The point of this essay was to explore Dual momentum, where we gave Dual Mom the upper hand and let that strategy decide the rules of the game.

If we compare Dual Mom against RAA http://www.alphaarchitect.com/blog/2014/12/02/our-robust-asset-allocation-raa-solution/ (over the same time period and everyone is net of fees), then the horse race goes to RAA.

However, the race is close and both systems are interesting. One probably wants to consider the merits of both when assessing which adventure to pursue (or perhaps you purse both simultaneously!)

Wesley Gray, PhDMarch 15, 2015 at 1:23 pmHi Pete,

The point of this essay was to explore Dual momentum, where we gave Dual Mom the upper hand and let that strategy decide the rules of the game.

If we compare Dual Mom against RAA http://www.alphaarchitect.com/blog/2014/12/02/our-robust-asset-allocation-raa-solution/ (over the same time period and everyone is net of fees), then the horse race goes to RAA.

However, the race is close and both systems are interesting. One probably wants to consider the merits of both when assessing which adventure to pursue (or perhaps you purse both simultaneously!)

KeithJuly 26, 2015 at 11:58 amWhat is RF?

Jack Vogel, PhDJuly 27, 2015 at 8:30 amRisk-free rate, the return to 90-day U.S. Treasury Bills.

OhochbergOctober 15, 2015 at 7:24 amthe Dual momentum model equally weights the different basket tilts (25% each). Does the RAR model apply the same weightings ? the reason I ask is because in your original paper covering RAR, you administer a specific weight allocation to each of these tilts, to come up with a conservative, aggressive, etc..portfolio

Wesley Gray, PhDOctober 15, 2015 at 10:01 amYes, we are trying to run a horse race of the systems against one another so we try and control for the different variables that would muddy the horse race.

I think the punchline is clear: applying trend-following and/or absolute momentum across asset classes has historically worked.

PoolPartyDecember 9, 2015 at 4:13 pmWesley, Why do you bother using a momentum strategy with bonds? When looking at a VBLTX back test there is a higher sharpe ratio for buy and hold than with using a 12 month momentum strategy.

Wesley Gray, PhDDecember 9, 2015 at 4:36 pmYou’re right, there are limited benefits (if any) to trend/momentum in a bond context.

keymasterMarch 4, 2016 at 7:00 amWesley, this was a great article, as are the others on your blog.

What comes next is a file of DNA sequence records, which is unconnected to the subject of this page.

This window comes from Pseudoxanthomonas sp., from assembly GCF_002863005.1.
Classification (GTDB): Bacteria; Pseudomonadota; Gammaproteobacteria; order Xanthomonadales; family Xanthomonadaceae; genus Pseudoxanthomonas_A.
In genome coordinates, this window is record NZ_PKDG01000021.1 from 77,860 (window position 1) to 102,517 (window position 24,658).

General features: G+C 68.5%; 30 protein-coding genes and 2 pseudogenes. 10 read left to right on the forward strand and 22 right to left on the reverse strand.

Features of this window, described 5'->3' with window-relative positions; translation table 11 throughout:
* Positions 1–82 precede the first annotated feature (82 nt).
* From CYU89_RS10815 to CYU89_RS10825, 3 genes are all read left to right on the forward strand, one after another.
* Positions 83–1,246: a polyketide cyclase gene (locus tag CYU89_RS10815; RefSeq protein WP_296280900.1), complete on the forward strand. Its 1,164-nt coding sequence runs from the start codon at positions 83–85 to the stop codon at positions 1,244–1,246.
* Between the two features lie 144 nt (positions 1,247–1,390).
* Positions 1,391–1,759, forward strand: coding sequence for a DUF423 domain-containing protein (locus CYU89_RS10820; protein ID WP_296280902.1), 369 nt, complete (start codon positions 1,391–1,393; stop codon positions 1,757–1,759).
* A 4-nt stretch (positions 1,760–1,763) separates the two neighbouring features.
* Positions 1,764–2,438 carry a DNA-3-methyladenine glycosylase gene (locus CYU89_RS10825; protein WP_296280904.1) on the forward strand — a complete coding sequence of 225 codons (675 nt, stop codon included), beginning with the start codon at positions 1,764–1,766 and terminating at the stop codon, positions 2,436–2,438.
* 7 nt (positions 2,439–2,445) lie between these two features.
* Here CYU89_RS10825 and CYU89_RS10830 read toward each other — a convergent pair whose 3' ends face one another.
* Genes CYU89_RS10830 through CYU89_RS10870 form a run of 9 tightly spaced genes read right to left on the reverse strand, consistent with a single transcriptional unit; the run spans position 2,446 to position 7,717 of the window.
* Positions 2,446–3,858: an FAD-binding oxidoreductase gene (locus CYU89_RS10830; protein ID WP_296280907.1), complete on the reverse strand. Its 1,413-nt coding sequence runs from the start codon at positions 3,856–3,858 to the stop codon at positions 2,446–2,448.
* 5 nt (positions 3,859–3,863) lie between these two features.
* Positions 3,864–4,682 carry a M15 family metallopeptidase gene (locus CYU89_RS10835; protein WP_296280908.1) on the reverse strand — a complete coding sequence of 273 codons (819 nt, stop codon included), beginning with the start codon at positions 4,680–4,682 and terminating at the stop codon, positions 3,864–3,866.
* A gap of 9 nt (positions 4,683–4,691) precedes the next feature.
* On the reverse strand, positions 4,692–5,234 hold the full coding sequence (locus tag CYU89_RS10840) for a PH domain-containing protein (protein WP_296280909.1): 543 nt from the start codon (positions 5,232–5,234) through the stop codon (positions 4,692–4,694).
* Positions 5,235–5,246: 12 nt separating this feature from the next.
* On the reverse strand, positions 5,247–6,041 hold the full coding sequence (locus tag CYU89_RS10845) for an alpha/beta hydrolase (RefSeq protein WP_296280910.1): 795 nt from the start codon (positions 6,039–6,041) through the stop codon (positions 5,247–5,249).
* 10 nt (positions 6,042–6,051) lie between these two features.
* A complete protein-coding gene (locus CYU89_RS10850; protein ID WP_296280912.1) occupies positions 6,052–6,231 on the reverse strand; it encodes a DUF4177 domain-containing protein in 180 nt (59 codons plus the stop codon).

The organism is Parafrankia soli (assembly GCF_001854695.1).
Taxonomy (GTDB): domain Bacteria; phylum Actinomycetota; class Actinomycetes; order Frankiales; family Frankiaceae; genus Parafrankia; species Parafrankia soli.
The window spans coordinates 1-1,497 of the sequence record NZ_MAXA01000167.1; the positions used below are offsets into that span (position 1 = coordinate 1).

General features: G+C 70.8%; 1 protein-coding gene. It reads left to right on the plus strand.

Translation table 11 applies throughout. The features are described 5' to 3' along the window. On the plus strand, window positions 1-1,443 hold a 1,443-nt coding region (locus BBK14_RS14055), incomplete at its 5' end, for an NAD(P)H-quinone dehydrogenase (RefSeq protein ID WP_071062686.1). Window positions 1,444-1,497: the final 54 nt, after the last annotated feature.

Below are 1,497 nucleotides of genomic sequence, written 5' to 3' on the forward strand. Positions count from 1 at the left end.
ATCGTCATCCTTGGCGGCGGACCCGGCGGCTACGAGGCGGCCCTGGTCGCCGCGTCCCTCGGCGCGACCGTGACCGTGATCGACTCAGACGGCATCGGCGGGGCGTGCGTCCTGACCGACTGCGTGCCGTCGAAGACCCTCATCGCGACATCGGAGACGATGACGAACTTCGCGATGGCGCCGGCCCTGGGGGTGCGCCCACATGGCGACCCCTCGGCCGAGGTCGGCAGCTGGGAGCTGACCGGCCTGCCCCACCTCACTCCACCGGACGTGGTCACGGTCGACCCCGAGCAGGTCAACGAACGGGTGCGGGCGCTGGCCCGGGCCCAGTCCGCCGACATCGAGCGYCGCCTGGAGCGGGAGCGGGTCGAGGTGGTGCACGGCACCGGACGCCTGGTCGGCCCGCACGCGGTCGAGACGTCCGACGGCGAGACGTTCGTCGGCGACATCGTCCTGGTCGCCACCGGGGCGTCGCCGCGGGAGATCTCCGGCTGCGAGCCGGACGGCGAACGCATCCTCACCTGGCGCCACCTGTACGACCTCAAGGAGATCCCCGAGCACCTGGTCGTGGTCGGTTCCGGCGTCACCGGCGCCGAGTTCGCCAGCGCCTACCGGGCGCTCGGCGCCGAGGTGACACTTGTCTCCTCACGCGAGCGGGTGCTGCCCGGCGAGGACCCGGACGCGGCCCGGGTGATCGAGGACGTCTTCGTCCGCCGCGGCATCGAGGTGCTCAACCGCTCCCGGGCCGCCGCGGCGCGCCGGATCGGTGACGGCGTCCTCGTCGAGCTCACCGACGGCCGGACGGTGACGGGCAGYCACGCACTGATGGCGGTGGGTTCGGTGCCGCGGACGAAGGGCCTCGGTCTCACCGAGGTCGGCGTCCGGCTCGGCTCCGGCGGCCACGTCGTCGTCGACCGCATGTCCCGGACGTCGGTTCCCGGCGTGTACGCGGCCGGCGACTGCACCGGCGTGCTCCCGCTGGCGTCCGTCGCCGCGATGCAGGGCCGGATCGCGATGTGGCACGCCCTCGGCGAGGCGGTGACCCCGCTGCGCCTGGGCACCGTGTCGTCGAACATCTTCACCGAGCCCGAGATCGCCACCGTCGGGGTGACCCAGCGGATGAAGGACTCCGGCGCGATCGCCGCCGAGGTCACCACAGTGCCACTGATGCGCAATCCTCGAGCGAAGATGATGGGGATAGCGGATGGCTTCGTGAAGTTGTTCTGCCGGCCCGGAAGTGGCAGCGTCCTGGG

At the portfolio level, I think the “RAA 8 asset classes” and the “Dual Momentum 8 asset classes” mentioned in this article are among the portfolios with the highest sharpes out there.(the RAA 8 asset classes portfolio in this article is even better than the RAA_MOD in your RAA article http://blog.alphaarchitect.com/2014/12/02/the-robust-asset-allocation-raa-solution/

Yet, two obvious potential improvements scream out and I was wondering if you had looked at their performance:

(1) portfolio consisting of using Dual Momentum for Equities and RAA for the other asset classes.

(2) adding momentum and value in with the other equity indexes, then choose highest dual momentum of the new set of 4 equity classes (SP500, EAFE, momentum index, value index) as opposed to only two SP500/EAFE.

The latter test might also present an interesting way to integrate your QVAL, IVAL, QMOM, and IMOM etf’s.

Wesley Gray, PhDMarch 4, 2016 at 10:14 amHey Keymaster,

When it comes to value and momentum there are some organic diversification benefits that an investor probably doesn’t want “gamble” away with a relative momentum construct. See the following paper that highlights the combo: http://docs.lhpedersen.com/ValMomEverywhere.pdf

So on one hand an investor might benefit from timing across value and momentum, but on the other hand, they give up the “bird in the hand” benefit of natural diversification benefits associated with value and momentum. We don’t think there is enough evidence out there to suggest there is enough benefit to “time” across val & mom vs. holding them as a static system that always captures the diversification benefit. That said, the “beta” component of value and momentum — or any equity risk asset — should still be considered. If overall market risk sucks, we don’t want to be in anything that has a long beta component — even if it is diversified. A drawdown of -50% sucks, and a diversified equity portfolio that draws down 50% also sucks.

DonMay 21, 2016 at 12:56 pmGreat work as usual. If one is in the accumulation phase and very aggressive it seems that the higher CAGR of Dual Momentum is way more important than the lower volatility and drawdown of RAA, especially since even in Dual Mom they are lower than B&H. What do you think of a Dual Mom portfolio that is 100% equities, 50% Value and 50% Momentum? There would be 2 asset class pairs, VAL_10 INTL_VAL_10 and MOM_10/INTL_MOM_10. This way you don’t try to time Value and Momentum directly but still would get the increase in CAGR from Dual Mom. Adding any other asset class to this would be likely to lower CAGR. Have you ever tested a portfolio like this?

Wesley Gray, PhDMay 23, 2016 at 9:33 amHey Don,

We have not directly tested that, but that seems like a reasonable approach. Bottomline: All these things are interesting, but the trick is finding a system you are comfortable with and seeing it through thick and thin…that “sticking to it” component often proves to be the most difficult aspect.

GovindMarch 14, 2017 at 3:14 pmYou picked a sub-optimal view of dual momentum. Antonacci says on his website’s FAQ that his 4 module paper was meant to illustrate how dual momentum can be applied to different asset classes but is not meant to be a good investment portfolio. His later book shows how dual momentum is best used. With equities as the core holding (that is where you historically get the highest risk premium and best returns), dual momentum clearly outperforms robust. It makes no sense to me to judge something based on where it doesn’t belong.

Wesley Gray, PhDMarch 14, 2017 at 3:18 pmWe discuss that set of results at the outset and highlight that it has worked better in equity. But a robust platform shouldn’t be confined to only working the “best” on one asset class.